There really is no doubt that Starbucks started the whole decent coffee trend in the US back in the early nineties. Sure, you could find good coffee if you knew what it was and you lived in a place like San Francisco, Los Angeles, or Seattle, but basically, “coffee” was the crap you got at the local diner, or the crap you got from a can.
So, despite the super over-expansion of Starbucks in the last few years, I tended to have a soft spot for it. I knew that I could go there and despite the other crap they added to their menus, I could get a good cup of coffee. Sure, I had to start specifying the “bold” roast instead of their insipid “breakfast blend” and other weak-sister appeasements to those who should be drinking at McDonalds, but I could get it.
I noticed in the last year, year and a half, when I did go to Starbucks, I started getting bad coffee. Not just not what I expected. Not just weak. But bad. Basically undrinkable. This was inconsistent at first. I would try again, and the next time, it would be a bit better, and still above the bar as drinkable. However, in the last few months, that changed. Even after Schultz closed all Starbucks for a few hours to “trained in creating the perfect shot,” the coffee still as bad — actually, that is when it became consistently bad.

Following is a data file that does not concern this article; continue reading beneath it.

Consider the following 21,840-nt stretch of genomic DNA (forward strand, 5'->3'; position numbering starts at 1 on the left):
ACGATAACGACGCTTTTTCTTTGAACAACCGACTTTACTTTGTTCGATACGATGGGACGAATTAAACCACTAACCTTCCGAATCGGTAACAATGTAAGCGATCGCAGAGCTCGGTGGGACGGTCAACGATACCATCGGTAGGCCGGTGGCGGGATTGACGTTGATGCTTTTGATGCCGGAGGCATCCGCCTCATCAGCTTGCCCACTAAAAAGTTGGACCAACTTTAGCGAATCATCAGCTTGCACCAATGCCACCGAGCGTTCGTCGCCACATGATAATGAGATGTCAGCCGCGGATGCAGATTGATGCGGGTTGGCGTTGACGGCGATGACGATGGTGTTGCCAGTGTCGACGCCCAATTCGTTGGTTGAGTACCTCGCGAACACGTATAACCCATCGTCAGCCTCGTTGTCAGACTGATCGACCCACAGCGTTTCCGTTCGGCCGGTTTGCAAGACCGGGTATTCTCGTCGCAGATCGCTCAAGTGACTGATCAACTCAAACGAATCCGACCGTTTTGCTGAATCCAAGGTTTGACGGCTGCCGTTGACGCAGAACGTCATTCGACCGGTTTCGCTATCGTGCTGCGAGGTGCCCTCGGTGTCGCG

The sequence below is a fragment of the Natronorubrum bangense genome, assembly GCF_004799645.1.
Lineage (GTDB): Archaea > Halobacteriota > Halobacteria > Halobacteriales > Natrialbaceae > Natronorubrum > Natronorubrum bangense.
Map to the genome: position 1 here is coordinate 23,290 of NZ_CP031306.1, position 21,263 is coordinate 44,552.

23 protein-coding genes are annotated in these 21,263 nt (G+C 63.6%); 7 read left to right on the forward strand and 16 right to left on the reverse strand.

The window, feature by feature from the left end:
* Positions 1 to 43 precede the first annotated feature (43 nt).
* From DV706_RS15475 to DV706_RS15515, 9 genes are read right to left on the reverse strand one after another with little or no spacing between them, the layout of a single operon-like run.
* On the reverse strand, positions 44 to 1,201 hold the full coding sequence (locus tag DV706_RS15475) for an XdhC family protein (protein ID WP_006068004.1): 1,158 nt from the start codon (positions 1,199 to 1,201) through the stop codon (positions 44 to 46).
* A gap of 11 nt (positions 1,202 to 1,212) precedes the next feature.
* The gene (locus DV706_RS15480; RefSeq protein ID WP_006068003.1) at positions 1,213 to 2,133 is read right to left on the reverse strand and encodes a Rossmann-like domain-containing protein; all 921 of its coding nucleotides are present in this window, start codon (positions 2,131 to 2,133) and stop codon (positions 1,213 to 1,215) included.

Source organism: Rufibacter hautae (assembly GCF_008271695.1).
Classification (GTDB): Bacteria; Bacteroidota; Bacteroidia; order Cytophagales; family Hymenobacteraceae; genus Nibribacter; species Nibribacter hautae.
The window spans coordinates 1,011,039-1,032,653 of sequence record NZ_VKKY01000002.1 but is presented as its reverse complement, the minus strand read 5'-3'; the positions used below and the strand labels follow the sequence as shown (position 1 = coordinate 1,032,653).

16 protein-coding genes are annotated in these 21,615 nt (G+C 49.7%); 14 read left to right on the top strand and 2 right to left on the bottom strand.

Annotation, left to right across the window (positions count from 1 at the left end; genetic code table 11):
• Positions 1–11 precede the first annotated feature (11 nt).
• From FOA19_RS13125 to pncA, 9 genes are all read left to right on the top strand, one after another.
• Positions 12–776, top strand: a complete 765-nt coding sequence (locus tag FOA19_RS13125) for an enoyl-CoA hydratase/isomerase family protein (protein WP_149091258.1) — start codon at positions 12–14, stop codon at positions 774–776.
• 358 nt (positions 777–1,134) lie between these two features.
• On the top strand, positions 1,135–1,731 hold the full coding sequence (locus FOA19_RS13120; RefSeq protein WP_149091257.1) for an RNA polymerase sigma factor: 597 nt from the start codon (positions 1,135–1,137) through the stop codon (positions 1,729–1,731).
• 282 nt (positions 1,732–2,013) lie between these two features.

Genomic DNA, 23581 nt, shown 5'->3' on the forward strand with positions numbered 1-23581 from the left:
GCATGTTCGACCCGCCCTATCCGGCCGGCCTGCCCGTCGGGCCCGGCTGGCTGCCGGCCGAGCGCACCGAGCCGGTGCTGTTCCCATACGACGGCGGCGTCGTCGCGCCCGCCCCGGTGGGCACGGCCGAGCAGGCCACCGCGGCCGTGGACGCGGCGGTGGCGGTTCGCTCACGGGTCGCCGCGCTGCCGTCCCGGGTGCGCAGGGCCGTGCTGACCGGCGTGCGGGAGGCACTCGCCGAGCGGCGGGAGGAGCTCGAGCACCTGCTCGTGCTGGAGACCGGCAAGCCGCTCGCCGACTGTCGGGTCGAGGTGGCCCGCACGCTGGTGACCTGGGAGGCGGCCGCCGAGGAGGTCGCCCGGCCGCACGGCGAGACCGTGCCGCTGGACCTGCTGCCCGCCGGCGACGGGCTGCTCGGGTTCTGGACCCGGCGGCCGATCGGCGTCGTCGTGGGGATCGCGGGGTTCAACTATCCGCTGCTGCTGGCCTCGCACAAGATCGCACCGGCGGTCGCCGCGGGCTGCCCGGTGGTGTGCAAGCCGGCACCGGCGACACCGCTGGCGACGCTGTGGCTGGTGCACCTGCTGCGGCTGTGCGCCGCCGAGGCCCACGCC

Shultz started his reorganization of Starbucks in January, and said he was going to, essentially, go back to basics: great coffee. And, stop selling the re-heated breakfast food.
So, what happened?
First, the coffee is bad. Undrinkable. I actually got my coffee this morning from Panera, which is right next to Starbucks, because I knew that Starbucks would not be better, and Panera has great scones.
And, in one of the most obviously commitee-driven chicken-sh* decisions I have ever seen a major corporation do… Well, here it is, verbatim from the Wall Street Journal:
“Starbucks Corp. plans to keep selling warm breakfast sandwiches at its stores and will change their recipes in an effort to minimize their smell, the company confirmed Friday.”
That is the final nail. Starbucks is officially dead. All they really have is coffee, and that is now as bad as the stuff I used to drink before Starbucks changed the world. And now, their “management” can’t even pull the plug on one of the most bone-headed decisions they made as a company.
Now, I’m a Peets man – have been for over thirteen years. The coffee cups have the same motif as 1994. They play classical music, just like in 1994. They have the same sizes. You go into a Peets, and you know you are not only in a coffee place, but you know you are in a special coffee place. Peets kicks you in the ass; it is great coffee.
Starbucks was a close second, to me. Their French and Italian roasts were excellent, and on par with Peets. But, now you get “Pikes Peak Blend” which might as well be pushed by Mrs. Olson.
It’s really too bad. Why does quality have to suffer when going mass-market? Why do executives lose their balls when companies get big? They can claim “bacause we’ll lose money!” or “the risk is too high!”. Bull-sh*. Starbucks is dead, and declining. This is a lesson in how to kill a brand. Cheapen the hell out of it, and watch it die.